Two candidates are vying for the House District 36 seat, representing Ketchikan, Metlakatla , Hydaburg, Hyder and Wrangell. Incumbent Dan Ortiz, who is unaffiliated, and Republican challenger Trevor Shaw sat down with KRBD for an on-air forum Tuesday evening.
Here is a summary of that discussion.
When answering questions about how they will handle decisions in the Alaska Legislature, both Shaw and Ortiz point to their records in public service.
Ortiz, a retired Ketchikan teacher, has been the House District 36 representative for two terms, or four years; and Shaw has served on the Ketchikan School Board since he was 18 years old – five years.
Shaw recently resigned from the board following a successful petition to place a recall vote for his seat on the local election ballot.
The primary job of the Legislature is to come up with a spending plan for the state. Alaska has been working through a significant budget deficit since the price of oil tanked about four years ago, and many cuts have already been made. Some have called for additional cuts.
Ortiz said there might be some small reductions that can still be made, but anything significant would have a significant impact. And, there already has been an impact, he said.
“The infrastructure investments aren’t being made, the repairs to state owned buildings, roads, our marine highway system, they’ve all been hurt by reductions in the capital budget,” he said. “The operating budget, we’ve also made significant cuts. On average, different departments have been cut by as much as 20 percent across the board, with the exception of education and Health and Human Services.”
Those cuts were necessary, Ortiz said, but headed into the future, the state needs to come up with a better plan. He said he doesn’t want to cut state funding for education or Health and Human Services, and he wants to maintain funding for fisheries as much as possible.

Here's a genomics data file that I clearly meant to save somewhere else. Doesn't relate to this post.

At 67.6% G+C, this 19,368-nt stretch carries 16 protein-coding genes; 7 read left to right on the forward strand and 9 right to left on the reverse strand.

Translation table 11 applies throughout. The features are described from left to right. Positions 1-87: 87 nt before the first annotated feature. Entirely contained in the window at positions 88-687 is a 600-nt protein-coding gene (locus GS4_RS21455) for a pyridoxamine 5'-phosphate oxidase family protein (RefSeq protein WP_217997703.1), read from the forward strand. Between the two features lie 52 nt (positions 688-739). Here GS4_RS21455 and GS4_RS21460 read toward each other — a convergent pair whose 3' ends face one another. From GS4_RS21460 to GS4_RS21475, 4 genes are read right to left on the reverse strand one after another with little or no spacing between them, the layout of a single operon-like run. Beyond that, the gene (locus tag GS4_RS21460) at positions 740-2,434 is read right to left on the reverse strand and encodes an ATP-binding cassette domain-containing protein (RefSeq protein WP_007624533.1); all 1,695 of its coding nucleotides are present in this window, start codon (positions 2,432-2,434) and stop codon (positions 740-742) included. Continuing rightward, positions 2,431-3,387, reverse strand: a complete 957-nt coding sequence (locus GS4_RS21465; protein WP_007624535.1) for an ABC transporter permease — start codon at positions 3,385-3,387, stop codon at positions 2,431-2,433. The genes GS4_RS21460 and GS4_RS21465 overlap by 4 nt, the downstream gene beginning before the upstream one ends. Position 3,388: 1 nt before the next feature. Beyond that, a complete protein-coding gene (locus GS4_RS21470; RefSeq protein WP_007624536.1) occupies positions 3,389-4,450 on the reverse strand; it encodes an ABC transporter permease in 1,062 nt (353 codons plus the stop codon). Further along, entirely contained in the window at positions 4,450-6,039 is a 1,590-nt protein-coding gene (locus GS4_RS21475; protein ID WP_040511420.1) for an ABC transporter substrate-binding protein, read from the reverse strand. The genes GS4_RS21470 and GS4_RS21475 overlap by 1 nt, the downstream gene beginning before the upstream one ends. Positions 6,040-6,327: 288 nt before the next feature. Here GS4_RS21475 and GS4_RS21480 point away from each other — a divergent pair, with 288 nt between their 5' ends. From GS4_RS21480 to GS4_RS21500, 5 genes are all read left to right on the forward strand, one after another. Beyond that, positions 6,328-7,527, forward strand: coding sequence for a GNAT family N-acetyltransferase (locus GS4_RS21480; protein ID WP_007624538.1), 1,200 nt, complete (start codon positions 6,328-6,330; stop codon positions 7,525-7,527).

Shaw said there are options the state can explore to better share costs, including in education. He said the Legislature can work toward making the required local contribution for public education a statewide requirement.
“In Ketchikan, the average homeowner pays $663 towards education, towards the Ketchikan Gateway Borough School District providing education for our students,” he said. “That’s something that’s not a statewide mandated tax. If that was made statewide, there would be an increase in revenue to the State of Alaska between $120 million and $150 million.”
Shaw said when considering budget cuts, he takes a careful, holistic approach. He won’t specify now what he might consider expendable, but Shaw said everything will be on the table for discussion.
If elected, Shaw said he would work toward stable funding for the Alaska Marine Highway System and early funding for public education. He also would like the Legislature to move faster on approving a budget.
“Something that I would introduce on day one is a change to the legislative rules that the budget must come before both bodies of the Legislature, be considered and adopted, within the first 30 days,” he said.
Shaw said state agencies, their employees, schools and others need to know sooner rather than later what will be in that budget. When asked how realistic that plan is, he said such a rule would at least hold lawmakers accountable.
Ortiz said it takes time to build a state budget, and 30 days wouldn’t be enough.
“You need to have the different departments prepared to present their budget and to be able to go through that. That takes time in hearings, in different committees,” he said. “I applaud the overall goal of having a budget at an earlier time, but 30 days? No. I don’t think that can be possibly done.”
Ortiz said his main priority headed back to the Legislature would be to establish a long-term plan to stabilize the state’s finances. He said lawmakers got partway there last session when they agreed to restructure the Alaska Permanent Fund program and use some of the earnings for state government. But, he said, there still was a deficit and more needs to be accomplished.
The statewide election is Nov. 6. The Alaska Legislature’s 31st session starts on Jan. 15.
The two candidates also discussed bipartisan decision making, helping younger Alaskans get into the fishing industry, SB91 – the criminal justice overhaul bill – and where they stand on the Stand for Salmon ballot proposition.
Here is a recording of the entire one-hour forum. It starts a little ways into Shaw’s opening statement.